The woman with cancer is vulnerable to a unique type of abuse, which may begin with emotional abuse. An abusive husband often may become more controlling following a cancer diagnosis in his wife, perhaps by taking more restrictive control over finances. Some husbands may control their wives’ cancer treatments by refusing to drive them to all their appointments, knowing that she is in no condition to drive herself. In one case, a man attempted to prove the physician wrong by treating his wife himself using his own herbal treatments. He absolutely refused to allow his wife to receive chemotherapy.1 A husband reportedly took his wife from the hospital before her treatment for cervical cancer was completed; her status is unknown. One woman told the investigators that her partner forced her to have sexual relations with him as soon as she was discharged from the hospital. Johnson’s and Pieters’ research revealed cases of husbands denying their wives medication, palliative care, even food and water.1


The patient with cancer may not want to discuss her IPV situation or, if her partner does not leave her alone with the clinician, she may not be able to discuss it. The oncology nurse is often the team member who has the closest relationship with the patient, and the person who would be most likely to identify IPV and recognize the stress it causes. If the patient is not alone with the nurse, a little creative subterfuge could work. Two clinicians could work together during the visit; one clinician could distract the partner with conversation while the nurse discreetly asks the patient pointed questions. Or perhaps the patient and nurse could walk together to the restroom to collect a specimen.1

Nurses should be aware of cultural considerations, as some women may accept abusive behavior as normal in her culture. For this reason, the authors discourage the use of the words violence or abuse. These patients may not relate to such terms. The authors emphasize that when the nurse suspects IPV, the subject should be approached in a nonjudgmental, supportive, and concerning way. This approach is more likely to make the patient feel safe in disclosing the abuse.1 They suggest the nurse focus on how the woman feels about specific behaviors of her partner, as a way of approaching the abuse.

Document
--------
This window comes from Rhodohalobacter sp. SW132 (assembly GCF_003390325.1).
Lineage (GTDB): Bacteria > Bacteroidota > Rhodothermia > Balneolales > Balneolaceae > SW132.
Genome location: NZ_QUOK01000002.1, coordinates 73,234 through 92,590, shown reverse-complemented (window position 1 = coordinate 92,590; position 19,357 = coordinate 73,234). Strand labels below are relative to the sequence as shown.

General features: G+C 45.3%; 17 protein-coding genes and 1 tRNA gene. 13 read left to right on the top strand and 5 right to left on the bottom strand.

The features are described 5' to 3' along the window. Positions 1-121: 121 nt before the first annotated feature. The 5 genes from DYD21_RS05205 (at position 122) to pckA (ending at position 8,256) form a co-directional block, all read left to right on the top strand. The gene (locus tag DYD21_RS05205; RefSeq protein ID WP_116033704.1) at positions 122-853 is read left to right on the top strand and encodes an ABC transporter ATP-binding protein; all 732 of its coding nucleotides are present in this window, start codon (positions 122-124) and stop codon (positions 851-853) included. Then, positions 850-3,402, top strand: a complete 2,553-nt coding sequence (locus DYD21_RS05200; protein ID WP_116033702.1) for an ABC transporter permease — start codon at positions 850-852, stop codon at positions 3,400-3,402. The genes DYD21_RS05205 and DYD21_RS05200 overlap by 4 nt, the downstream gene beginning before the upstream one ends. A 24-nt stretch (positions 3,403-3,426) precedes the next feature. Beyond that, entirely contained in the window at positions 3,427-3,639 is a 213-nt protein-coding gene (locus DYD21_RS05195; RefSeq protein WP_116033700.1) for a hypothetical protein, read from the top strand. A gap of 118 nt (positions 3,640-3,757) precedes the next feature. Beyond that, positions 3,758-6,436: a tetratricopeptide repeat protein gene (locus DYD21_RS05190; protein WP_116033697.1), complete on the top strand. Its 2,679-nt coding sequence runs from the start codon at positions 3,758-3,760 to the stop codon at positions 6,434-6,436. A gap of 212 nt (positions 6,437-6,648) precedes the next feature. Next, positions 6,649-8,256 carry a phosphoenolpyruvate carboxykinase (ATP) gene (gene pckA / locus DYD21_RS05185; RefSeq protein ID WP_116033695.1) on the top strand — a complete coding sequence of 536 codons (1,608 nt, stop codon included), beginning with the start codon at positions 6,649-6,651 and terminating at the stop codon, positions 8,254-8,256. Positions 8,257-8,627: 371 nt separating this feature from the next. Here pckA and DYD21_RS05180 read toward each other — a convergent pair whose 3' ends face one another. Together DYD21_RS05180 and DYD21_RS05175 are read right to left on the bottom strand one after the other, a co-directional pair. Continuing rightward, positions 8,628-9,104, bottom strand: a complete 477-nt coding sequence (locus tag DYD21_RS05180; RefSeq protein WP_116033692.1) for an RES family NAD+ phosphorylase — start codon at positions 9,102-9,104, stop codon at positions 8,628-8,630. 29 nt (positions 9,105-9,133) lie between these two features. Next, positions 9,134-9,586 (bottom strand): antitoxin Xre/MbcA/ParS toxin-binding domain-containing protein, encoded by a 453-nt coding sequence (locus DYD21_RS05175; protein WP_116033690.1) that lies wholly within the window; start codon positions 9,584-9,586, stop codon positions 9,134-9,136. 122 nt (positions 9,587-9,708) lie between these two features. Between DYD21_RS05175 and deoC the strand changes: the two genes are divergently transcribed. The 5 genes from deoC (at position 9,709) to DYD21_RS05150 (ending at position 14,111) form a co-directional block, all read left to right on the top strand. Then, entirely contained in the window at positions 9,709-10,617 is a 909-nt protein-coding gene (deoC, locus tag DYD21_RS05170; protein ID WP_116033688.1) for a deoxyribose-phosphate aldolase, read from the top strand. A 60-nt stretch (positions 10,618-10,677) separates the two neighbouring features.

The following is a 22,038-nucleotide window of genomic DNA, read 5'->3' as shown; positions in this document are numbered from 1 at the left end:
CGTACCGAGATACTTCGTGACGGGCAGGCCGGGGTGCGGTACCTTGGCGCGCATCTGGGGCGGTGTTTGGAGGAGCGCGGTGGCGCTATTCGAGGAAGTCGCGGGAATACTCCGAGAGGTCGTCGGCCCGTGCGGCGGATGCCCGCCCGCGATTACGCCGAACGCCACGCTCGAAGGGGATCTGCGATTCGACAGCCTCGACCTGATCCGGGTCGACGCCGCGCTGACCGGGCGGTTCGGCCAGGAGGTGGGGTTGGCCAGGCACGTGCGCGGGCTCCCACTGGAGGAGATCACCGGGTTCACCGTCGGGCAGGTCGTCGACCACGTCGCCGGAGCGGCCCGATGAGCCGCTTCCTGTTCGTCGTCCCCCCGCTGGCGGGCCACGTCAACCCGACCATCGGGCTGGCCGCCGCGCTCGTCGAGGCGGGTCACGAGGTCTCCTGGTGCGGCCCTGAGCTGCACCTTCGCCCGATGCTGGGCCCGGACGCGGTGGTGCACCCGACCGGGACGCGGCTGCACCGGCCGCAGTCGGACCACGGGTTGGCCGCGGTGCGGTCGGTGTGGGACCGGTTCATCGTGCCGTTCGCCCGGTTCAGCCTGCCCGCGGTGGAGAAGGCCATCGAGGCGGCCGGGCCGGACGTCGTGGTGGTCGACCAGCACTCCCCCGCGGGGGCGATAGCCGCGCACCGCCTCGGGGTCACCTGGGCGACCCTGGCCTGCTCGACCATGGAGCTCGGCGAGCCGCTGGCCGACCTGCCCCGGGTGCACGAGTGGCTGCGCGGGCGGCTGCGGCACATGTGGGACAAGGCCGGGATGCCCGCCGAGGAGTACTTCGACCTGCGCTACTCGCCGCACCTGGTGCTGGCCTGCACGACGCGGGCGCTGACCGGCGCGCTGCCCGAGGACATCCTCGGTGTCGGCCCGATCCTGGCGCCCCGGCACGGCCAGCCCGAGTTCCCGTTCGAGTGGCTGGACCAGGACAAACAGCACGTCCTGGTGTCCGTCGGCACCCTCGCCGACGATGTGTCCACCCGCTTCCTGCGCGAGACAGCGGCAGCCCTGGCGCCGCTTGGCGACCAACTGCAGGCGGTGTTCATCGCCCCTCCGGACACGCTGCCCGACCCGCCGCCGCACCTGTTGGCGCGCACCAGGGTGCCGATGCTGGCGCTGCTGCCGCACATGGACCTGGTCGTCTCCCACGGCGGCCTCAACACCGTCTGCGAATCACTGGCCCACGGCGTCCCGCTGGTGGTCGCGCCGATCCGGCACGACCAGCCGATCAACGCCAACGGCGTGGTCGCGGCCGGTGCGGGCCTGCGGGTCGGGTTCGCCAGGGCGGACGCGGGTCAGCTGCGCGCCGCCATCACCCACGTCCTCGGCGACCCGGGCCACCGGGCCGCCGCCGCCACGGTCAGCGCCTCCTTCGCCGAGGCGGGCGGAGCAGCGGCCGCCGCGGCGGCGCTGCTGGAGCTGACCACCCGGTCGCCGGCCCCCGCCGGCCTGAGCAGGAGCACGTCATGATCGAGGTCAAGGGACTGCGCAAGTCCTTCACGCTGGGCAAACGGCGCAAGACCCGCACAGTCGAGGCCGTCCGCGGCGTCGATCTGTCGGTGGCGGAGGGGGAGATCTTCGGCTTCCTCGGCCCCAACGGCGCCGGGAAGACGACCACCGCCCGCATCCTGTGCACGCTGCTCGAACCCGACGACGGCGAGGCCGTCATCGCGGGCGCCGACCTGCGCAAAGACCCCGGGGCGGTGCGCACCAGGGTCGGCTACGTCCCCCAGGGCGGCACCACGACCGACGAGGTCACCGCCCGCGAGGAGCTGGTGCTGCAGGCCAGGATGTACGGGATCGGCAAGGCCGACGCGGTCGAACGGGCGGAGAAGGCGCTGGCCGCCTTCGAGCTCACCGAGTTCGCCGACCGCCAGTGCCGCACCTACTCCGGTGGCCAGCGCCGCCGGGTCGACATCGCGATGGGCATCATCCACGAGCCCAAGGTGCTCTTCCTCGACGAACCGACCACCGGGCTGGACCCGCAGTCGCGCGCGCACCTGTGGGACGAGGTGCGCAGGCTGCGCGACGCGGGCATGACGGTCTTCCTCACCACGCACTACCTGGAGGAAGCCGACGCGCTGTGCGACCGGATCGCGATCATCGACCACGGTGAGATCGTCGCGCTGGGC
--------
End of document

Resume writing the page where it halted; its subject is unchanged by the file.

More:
The nurse may need to have several conversations before the patient feels comfortable discussing her situation. The authors suggest starting with conversational questions such as “How are things going at home?” or “How supportive is your husband concerning your health?”1 When the patient feels more comfortable and acknowledges her situation, the nurse can move on to more specific screening questions and work with a multidisciplinary team to help the patient and keep her safe.

Oncology nurses are in an exceptional position to help cancer patients living in an environment of IPV. Although this group of women is still relatively unexplored, the authors call for establishing clinical guidelines to help oncology nurses assess and intervene in these cases.1

Bette Weinstein Kaplan is a medical writer based in Tenafly, New Jersey.


1. Johnson WA, Pieters HC. Intimate partner violence among women diagnosed with

cancer [published online ahead of print April 6, 2015]. Cancer Nurs. 2015.

2. National Center for Injury Prevention and Control Division of Violence Prevention. Understanding Domestic Partner Violence. Fact Sheet. Accessed June 11, 2015.

3. Coker AL, Hopenhayn C, DeSimone CP, et al. Violence against women raises risk of cervical cancer. J Womens Health (Larchmt). 2009;18(8):1179-1185.

4. Modesitt SC, Gambrell AC, Cottrill HM, et al. Adverse impact of a history of violence for women with breast, cervical, endometrial, or ovarian cancer. Obstet Gynecol. 2006;107(6):1330-1336.